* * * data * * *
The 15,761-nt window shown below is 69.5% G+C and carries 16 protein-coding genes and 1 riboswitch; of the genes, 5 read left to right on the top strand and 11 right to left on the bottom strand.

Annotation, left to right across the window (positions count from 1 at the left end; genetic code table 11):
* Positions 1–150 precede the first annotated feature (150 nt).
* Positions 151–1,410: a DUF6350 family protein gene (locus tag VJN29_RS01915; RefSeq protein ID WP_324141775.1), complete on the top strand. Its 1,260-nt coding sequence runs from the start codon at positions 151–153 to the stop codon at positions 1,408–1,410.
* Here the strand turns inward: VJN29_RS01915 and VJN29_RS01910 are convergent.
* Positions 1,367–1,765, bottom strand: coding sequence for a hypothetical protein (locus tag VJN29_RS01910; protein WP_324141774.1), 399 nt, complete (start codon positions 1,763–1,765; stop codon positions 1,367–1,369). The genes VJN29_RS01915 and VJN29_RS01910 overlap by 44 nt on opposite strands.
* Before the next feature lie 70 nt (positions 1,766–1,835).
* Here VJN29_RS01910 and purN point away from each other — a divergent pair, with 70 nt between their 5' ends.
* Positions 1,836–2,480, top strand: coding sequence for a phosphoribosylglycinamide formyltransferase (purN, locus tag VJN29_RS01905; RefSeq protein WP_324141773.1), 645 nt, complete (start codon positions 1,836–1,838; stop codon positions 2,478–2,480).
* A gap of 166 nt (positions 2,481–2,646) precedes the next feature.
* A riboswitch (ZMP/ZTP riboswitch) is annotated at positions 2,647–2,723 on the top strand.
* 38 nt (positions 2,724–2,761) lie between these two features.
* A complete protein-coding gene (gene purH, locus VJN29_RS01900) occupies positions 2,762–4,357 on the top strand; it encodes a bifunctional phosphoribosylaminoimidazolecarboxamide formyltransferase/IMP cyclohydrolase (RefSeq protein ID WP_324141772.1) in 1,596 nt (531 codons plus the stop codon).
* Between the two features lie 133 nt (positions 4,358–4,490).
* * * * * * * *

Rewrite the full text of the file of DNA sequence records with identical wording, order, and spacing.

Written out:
The 15,761-nt window shown below is 69.5% G+C and carries 16 protein-coding genes and 1 riboswitch; of the genes, 5 read left to right on the top strand and 11 right to left on the bottom strand.

Annotation, left to right across the window (positions count from 1 at the left end; genetic code table 11):
* Positions 1–150 precede the first annotated feature (150 nt).
* Positions 151–1,410: a DUF6350 family protein gene (locus tag VJN29_RS01915; RefSeq protein ID WP_324141775.1), complete on the top strand. Its 1,260-nt coding sequence runs from the start codon at positions 151–153 to the stop codon at positions 1,408–1,410.
* Here the strand turns inward: VJN29_RS01915 and VJN29_RS01910 are convergent.
* Positions 1,367–1,765, bottom strand: coding sequence for a hypothetical protein (locus tag VJN29_RS01910; protein WP_324141774.1), 399 nt, complete (start codon positions 1,763–1,765; stop codon positions 1,367–1,369). The genes VJN29_RS01915 and VJN29_RS01910 overlap by 44 nt on opposite strands.
* Before the next feature lie 70 nt (positions 1,766–1,835).
* Here VJN29_RS01910 and purN point away from each other — a divergent pair, with 70 nt between their 5' ends.
* Positions 1,836–2,480, top strand: coding sequence for a phosphoribosylglycinamide formyltransferase (purN, locus tag VJN29_RS01905; RefSeq protein WP_324141773.1), 645 nt, complete (start codon positions 1,836–1,838; stop codon positions 2,478–2,480).
* A gap of 166 nt (positions 2,481–2,646) precedes the next feature.
* A riboswitch (ZMP/ZTP riboswitch) is annotated at positions 2,647–2,723 on the top strand.
* 38 nt (positions 2,724–2,761) lie between these two features.
* A complete protein-coding gene (gene purH, locus VJN29_RS01900) occupies positions 2,762–4,357 on the top strand; it encodes a bifunctional phosphoribosylaminoimidazolecarboxamide formyltransferase/IMP cyclohydrolase (RefSeq protein ID WP_324141772.1) in 1,596 nt (531 codons plus the stop codon).
* Between the two features lie 133 nt (positions 4,358–4,490).